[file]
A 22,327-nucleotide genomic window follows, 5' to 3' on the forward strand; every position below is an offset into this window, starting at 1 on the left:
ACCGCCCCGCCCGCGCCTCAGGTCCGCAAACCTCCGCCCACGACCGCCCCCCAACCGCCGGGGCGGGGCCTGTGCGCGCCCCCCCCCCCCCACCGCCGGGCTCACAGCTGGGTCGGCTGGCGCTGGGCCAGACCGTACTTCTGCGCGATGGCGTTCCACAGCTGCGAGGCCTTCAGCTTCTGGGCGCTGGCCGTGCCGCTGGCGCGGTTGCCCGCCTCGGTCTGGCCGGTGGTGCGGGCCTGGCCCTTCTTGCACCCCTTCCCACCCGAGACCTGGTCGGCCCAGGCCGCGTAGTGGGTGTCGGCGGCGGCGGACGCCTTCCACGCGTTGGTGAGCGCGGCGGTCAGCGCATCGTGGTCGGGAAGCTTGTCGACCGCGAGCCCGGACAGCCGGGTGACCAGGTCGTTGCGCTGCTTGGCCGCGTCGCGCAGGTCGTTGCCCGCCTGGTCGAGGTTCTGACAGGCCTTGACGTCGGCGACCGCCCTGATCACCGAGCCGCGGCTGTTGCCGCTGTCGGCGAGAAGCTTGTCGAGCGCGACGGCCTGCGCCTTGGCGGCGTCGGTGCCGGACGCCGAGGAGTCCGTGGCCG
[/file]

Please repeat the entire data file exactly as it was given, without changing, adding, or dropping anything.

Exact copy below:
A 22,327-nucleotide genomic window follows, 5' to 3' on the forward strand; every position below is an offset into this window, starting at 1 on the left:
ACCGCCCCGCCCGCGCCTCAGGTCCGCAAACCTCCGCCCACGACCGCCCCCCAACCGCCGGGGCGGGGCCTGTGCGCGCCCCCCCCCCCCCACCGCCGGGCTCACAGCTGGGTCGGCTGGCGCTGGGCCAGACCGTACTTCTGCGCGATGGCGTTCCACAGCTGCGAGGCCTTCAGCTTCTGGGCGCTGGCCGTGCCGCTGGCGCGGTTGCCCGCCTCGGTCTGGCCGGTGGTGCGGGCCTGGCCCTTCTTGCACCCCTTCCCACCCGAGACCTGGTCGGCCCAGGCCGCGTAGTGGGTGTCGGCGGCGGCGGACGCCTTCCACGCGTTGGTGAGCGCGGCGGTCAGCGCATCGTGGTCGGGAAGCTTGTCGACCGCGAGCCCGGACAGCCGGGTGACCAGGTCGTTGCGCTGCTTGGCCGCGTCGCGCAGGTCGTTGCCCGCCTGGTCGAGGTTCTGACAGGCCTTGACGTCGGCGACCGCCCTGATCACCGAGCCGCGGCTGTTGCCGCTGTCGGCGAGAAGCTTGTCGAGCGCGACGGCCTGCGCCTTGGCGGCGTCGGTGCCGGACGCCGAGGAGTCCGTGGCCG